Monday, August 25, 2014

Pressing Dimensions

Pressing Dimensions, 11x14" oil/linen panel, ©Diane Mannion

Trompe d'Oil
Pressing the three dimensional world into two!

Found out about a trompe d'oil competition two days before the deadline and (ha) thought I could do it... but was fun trying anyway.   Have wanted to experiment with this genre so this was a good excuse to try one.  

Found the iron in an antique shop in Maine over twenty years ago.  Has been used as a doorstop ever since (even survived a "bad" poodle that liked to lift his leg on it).  This iron also brings chills to the hearts of my students because I've made them play spin-the-iron and draw it from every angle.  I've always wondered what poor soul wore the paint off the handle with hard working fingers.

Tore the fabric patch off a robe that belonged to my mother.  I remember the day we bought it!  While trying on clothes in a large dressing room in a fashionable store, I managed to get stuck in a bathing suit.  "Mom?" I called, asking for help... and heard six or seven other moms answer.  Must have been lots of mother/daughter shopping teams that day.  

John built the cabinet which I changed a lot to suit the design.  Had to add a few dings and scratches for artistic drama.  

The flowers were silk, not my favorite type to paint but hold up well under  lights.  Dried white flowers on bottom shelf were real.  But this is a trompe d'oil... a genre that attempts to fool the eye, so artificial flowers fit right in.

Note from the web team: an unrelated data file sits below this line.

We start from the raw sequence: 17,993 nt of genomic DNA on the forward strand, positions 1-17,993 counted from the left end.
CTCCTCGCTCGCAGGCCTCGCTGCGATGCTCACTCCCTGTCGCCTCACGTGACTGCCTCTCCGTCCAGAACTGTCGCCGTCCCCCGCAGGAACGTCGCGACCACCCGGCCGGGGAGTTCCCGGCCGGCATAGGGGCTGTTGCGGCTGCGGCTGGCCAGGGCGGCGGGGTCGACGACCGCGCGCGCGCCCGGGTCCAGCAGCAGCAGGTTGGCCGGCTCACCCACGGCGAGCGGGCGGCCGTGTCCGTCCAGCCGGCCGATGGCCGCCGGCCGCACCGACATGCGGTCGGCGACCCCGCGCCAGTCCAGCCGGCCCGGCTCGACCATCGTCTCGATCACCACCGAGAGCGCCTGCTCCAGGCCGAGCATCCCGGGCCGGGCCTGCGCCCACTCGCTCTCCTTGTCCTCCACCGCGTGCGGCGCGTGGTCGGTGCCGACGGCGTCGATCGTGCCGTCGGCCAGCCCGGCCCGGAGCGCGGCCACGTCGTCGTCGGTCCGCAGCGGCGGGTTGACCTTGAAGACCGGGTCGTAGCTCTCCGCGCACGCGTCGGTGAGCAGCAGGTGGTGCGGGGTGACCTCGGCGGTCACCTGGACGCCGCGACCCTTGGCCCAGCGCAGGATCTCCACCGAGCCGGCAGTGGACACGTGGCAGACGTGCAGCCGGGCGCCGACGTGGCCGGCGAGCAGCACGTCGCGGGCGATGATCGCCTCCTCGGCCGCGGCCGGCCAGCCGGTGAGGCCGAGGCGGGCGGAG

First stage and set up.



NFS (for now)

3 comments:

Julie Ford Oliver said...

This is fabulous!
Trompe d'Oil is a natural for you and your sense of volume and detail.
Right off the bat you set up a great still life, Diane, and I know some artists who are good at detail, but who could never envision what you came up with so quickly.

Diane Mannion said...

Julie, your comment means a lot to me! Yes, I had a great time with this... will do some more. After speedy plein air work, it's a pleasure slowing down and really looking a details. Meanwhile, I've been loving your watercolors on Yupo!

Wendy Barrett said...

This is stunning Diane! Such an inventive composition and wonderful colours! I haven't seen an old iron like that that is coloured - I have a couple that I use for doorstops but they are all black.